Parsing “Crazy”

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“Sticks and stones may break my bones, but words will never hurt me.” This old playground chant is as false as the Tooth Fairy, and far more damaging. It’s possible that many people told me I was smart and pretty and capable when I was a child. That’s not what I remember, though. I remember the cruel words of classmates, and harsh comments made by family members. These were the things that reached deep into my being and grabbed hold with a surprising strength. It’s taken many years to heal the wounds these words left, while the physical injuries healed in a matter of days.

There is a reason that Jesus is the Word-Become-Flesh. It’s hard to ignore the Word of God when flesh and blood are involved. The Incarnation can remind us that words take on a life of their own as soon as we speak them (or write them). Our words should echo the Word, filled with abundant life and love. However, that is often not the case. We become complacent or ambivalent or even apathetic, and let the words flow without regard to who might be listening.

Some reporting around the most recent celebrity death by suicide shows how apathy (or ignorance?) can create language that is risky. A few news outlets reported the method of suicide. Those of us not at risk for suicide may think nothing of this other than that it is a tragedy. Others who live with suicidality or are at increased risk at this time may have different thoughts entirely, thoughts that can lead to suicidal behavior or another suicide death. Reporting that someone dies by suicide is fine. Naming or describing the means spreads contagion: increasing the likelihood that others may engage in the same behavior. Naming the means of suicide helps no one and, potentially, harms many. Naming suicide as the cause of death breaks the silence and the stigma surround suicide, and may enable someone to reach out and seek help. Our language matters.

Language has always mattered. When we look at the text in Mark where Jesus is accused of “being out of his mind” and being possessed by Beelzebub, we have to wonder how to phrase these things today. We might be tempted to say that people thought Jesus was “crazy.” There was a time when this would have been a fine description. Yet the word “crazy” is not what it once was. It’s a derogatory word for many who carry a mental health diagnosis, even if we choose to use it to describe ourselves or our own family systems. However, when the label is pasted onto us by others, it doesn’t feel good. In essence, “crazy” is a word I can use to describe my own mental health, but not a word that you can use to describe me (unless you, too, carry a mental health diagnosis and we have an agreement that “crazy” is okay to use between us).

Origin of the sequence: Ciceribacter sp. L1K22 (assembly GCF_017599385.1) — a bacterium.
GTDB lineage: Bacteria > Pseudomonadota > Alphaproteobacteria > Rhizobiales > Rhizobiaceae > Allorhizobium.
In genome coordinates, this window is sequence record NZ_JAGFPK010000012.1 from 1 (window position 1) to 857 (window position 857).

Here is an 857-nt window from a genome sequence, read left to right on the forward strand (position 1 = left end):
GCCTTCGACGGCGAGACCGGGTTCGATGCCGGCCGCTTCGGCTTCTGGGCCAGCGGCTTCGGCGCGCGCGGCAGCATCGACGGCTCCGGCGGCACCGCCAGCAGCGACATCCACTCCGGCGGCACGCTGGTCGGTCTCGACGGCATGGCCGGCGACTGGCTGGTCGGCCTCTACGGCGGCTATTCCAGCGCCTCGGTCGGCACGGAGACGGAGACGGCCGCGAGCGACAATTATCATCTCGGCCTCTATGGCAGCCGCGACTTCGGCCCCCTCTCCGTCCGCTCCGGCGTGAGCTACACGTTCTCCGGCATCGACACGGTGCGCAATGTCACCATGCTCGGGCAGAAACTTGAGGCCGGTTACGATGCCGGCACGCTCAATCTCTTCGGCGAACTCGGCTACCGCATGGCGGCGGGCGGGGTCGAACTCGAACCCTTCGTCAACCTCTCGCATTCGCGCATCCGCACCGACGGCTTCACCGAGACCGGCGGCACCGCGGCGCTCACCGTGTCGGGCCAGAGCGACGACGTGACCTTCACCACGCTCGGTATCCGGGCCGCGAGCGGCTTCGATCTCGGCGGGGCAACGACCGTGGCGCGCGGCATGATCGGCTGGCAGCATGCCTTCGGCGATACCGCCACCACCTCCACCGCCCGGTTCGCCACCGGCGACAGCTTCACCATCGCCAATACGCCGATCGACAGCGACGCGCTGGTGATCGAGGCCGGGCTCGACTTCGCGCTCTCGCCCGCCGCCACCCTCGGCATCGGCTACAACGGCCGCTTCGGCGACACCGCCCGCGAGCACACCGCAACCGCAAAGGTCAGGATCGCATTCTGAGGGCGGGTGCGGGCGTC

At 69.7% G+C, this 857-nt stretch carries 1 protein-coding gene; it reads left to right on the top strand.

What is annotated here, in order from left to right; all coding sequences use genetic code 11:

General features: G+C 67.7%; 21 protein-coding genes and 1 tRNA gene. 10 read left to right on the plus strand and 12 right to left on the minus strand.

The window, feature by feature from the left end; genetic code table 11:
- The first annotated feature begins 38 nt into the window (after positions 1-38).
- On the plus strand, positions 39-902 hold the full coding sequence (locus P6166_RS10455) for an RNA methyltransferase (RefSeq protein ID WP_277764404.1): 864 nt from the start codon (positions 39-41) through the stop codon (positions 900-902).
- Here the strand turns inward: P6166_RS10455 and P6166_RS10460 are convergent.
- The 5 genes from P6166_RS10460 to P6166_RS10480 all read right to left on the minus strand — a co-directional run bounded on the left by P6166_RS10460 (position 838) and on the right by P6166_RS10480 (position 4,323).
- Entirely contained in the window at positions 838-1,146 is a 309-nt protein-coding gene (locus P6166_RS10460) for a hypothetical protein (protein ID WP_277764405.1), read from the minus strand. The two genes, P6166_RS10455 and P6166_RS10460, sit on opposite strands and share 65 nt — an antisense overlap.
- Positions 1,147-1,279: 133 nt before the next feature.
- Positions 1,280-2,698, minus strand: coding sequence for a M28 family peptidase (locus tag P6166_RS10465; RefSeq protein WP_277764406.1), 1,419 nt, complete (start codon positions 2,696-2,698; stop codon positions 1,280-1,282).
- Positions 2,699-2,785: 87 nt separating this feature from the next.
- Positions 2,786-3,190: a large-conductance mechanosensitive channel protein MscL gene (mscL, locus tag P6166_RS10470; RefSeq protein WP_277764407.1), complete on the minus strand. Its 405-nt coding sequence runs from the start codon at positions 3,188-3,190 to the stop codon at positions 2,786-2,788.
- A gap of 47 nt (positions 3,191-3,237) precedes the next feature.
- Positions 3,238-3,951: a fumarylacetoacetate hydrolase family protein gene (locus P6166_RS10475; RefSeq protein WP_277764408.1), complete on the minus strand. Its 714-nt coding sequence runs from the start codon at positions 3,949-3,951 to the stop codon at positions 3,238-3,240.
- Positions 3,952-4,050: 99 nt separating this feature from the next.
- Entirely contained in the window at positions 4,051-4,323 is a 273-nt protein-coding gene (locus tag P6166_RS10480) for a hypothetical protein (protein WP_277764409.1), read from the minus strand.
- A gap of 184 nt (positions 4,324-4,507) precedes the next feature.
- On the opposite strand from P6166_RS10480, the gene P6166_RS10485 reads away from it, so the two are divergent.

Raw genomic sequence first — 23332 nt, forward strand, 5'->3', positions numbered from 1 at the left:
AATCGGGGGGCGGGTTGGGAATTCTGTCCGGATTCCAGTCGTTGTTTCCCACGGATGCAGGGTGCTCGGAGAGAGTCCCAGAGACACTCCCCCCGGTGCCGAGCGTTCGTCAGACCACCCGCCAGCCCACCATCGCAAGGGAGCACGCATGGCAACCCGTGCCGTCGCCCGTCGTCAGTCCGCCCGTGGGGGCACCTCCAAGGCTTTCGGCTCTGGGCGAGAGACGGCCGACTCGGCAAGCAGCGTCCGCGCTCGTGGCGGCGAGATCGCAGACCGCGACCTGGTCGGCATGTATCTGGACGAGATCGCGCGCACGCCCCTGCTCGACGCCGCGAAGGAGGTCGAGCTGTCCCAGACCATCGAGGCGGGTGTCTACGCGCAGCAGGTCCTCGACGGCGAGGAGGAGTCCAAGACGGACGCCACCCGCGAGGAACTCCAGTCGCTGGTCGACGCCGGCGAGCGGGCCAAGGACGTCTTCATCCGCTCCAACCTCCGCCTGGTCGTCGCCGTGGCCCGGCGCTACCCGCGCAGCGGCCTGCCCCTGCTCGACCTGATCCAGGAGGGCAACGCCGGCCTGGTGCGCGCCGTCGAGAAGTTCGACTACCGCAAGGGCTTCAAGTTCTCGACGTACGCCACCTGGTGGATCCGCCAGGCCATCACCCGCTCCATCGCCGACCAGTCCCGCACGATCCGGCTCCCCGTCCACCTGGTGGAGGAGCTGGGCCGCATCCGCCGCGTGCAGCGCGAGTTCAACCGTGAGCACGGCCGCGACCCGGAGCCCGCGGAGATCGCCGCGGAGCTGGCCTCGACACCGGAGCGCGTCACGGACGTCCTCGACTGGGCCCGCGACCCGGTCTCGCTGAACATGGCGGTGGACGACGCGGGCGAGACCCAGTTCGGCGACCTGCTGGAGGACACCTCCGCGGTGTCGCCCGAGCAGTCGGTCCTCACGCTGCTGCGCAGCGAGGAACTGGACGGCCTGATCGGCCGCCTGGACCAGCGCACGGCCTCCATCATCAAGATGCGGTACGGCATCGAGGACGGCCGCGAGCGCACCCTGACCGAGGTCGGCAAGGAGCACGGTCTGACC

When Jesus’ family sought to “get hold of him” because there were people saying that he was not in his right mind, it’s possible that some in the crowd meant the description to be derogatory. It’s also possible that they were trying to protect him because he was putting himself in danger with what he was saying and what he was doing. They could have been saying, “he’s unwell” like we might say of a friend who was engaging in risky behavior because they were experiencing symptoms of mental illness.

On the other hand, when the Temple Authorities accuse him of being possessed by Beelzebub, there’s no question of what they meant. They were saying he’s evil, unpredictable, and dangerous. They were trying to discredit his teaching and his healing in much the same way some people might try to discredit the work of someone who lives with a mental health challenge. The Temple Authorities were afraid of Jesus and what his teachings could mean for the many who lived under Roman oppression. The easiest way to diminish Jesus’ power was to call his sanity into question. In this case, it meant calling his goodness, his godliness, into question.

Jesus, of course, was having none of it. In response, he claimed his own power and authority and challenged those who sought to discredit him. He redefined family and claimed his position as God’s Beloved. This is the Word-in-the-Flesh. This is the Word that heals and brings abundant life.

Those of us who claim to be followers of this Word, need to be ever mindful of our words. Now is not the time to be careless with our language. We are called to care for the vulnerable among us. We are called to confront the bullies who seek to soothe their own fear and insecurity by demeaning others. Let’s pay attention to the needs of those around us and speak words of healing and hope and abundant life.

We know now that words matter. They can wound deeper than any physical injury. Yet, words can also extend hope to the hopeless. It’s our responsibility as the Body of Christ to choose our words carefully so that harm comes to no one. Let’s remember that all of us, maybe especially those who have mental health challenges, are vulnerable to the power of words. May we emulate the Word and speak Truth to power and speak Love to the most vulnerable among us.

RCL – Year B – Third Sunday after Pentecost
1 Samuel 8:4-11, (12-15), 16-20 with Psalm 138
Genesis 3:8-15 with Psalm 130
2 Corinthians 4:13-5:1
Mark 3:20-35

Photo: CC0 image by Ralf Kunze

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About rachaelkeefe

Hi. I am a pastor, an author, a painter, and a poet. My latest book is available now to order from Chalice Press, The Lifesaving Church: Faith Communities and Suicide Prevention (http://amzn.to/2DZ55EU).
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